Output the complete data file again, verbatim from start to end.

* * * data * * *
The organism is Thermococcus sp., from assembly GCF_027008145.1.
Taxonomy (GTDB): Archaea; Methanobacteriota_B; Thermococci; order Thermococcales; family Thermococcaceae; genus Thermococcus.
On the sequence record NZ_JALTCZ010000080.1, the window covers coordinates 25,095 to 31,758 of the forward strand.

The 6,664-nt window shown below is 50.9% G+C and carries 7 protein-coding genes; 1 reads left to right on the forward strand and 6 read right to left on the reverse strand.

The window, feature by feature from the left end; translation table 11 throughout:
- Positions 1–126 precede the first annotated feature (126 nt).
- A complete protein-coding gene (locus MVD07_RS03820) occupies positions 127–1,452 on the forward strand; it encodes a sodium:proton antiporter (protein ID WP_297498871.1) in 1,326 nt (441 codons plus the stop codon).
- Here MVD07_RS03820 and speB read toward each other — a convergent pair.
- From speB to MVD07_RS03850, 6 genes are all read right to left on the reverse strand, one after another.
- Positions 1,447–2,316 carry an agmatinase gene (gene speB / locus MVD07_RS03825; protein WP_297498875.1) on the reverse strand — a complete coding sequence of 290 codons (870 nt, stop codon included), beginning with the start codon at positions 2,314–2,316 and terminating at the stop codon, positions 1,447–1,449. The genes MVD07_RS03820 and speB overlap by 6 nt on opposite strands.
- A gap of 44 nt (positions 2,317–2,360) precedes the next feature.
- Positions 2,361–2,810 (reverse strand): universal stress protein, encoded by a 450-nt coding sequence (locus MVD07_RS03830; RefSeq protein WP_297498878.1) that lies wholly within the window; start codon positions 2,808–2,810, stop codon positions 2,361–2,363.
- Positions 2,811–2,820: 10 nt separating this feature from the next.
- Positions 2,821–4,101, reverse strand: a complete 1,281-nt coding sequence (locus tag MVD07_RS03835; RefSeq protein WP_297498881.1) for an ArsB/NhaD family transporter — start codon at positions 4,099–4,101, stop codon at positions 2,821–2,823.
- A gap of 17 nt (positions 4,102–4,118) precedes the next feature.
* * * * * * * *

The organism is Thermococcus sp., from assembly GCF_027008145.1.
Taxonomy (GTDB): Archaea; Methanobacteriota_B; Thermococci; order Thermococcales; family Thermococcaceae; genus Thermococcus.
On the sequence record NZ_JALTCZ010000080.1, the window covers coordinates 25,095 to 31,758 of the forward strand.

The 6,664-nt window shown below is 50.9% G+C and carries 7 protein-coding genes; 1 reads left to right on the forward strand and 6 read right to left on the reverse strand.

The window, feature by feature from the left end; translation table 11 throughout:
- Positions 1–126 precede the first annotated feature (126 nt).
- A complete protein-coding gene (locus MVD07_RS03820) occupies positions 127–1,452 on the forward strand; it encodes a sodium:proton antiporter (protein ID WP_297498871.1) in 1,326 nt (441 codons plus the stop codon).
- Here MVD07_RS03820 and speB read toward each other — a convergent pair.
- From speB to MVD07_RS03850, 6 genes are all read right to left on the reverse strand, one after another.
- Positions 1,447–2,316 carry an agmatinase gene (gene speB / locus MVD07_RS03825; protein WP_297498875.1) on the reverse strand — a complete coding sequence of 290 codons (870 nt, stop codon included), beginning with the start codon at positions 2,314–2,316 and terminating at the stop codon, positions 1,447–1,449. The genes MVD07_RS03820 and speB overlap by 6 nt on opposite strands.
- A gap of 44 nt (positions 2,317–2,360) precedes the next feature.
- Positions 2,361–2,810 (reverse strand): universal stress protein, encoded by a 450-nt coding sequence (locus MVD07_RS03830; RefSeq protein WP_297498878.1) that lies wholly within the window; start codon positions 2,808–2,810, stop codon positions 2,361–2,363.
- Positions 2,811–2,820: 10 nt separating this feature from the next.
- Positions 2,821–4,101, reverse strand: a complete 1,281-nt coding sequence (locus tag MVD07_RS03835; RefSeq protein WP_297498881.1) for an ArsB/NhaD family transporter — start codon at positions 4,099–4,101, stop codon at positions 2,821–2,823.
- A gap of 17 nt (positions 4,102–4,118) precedes the next feature.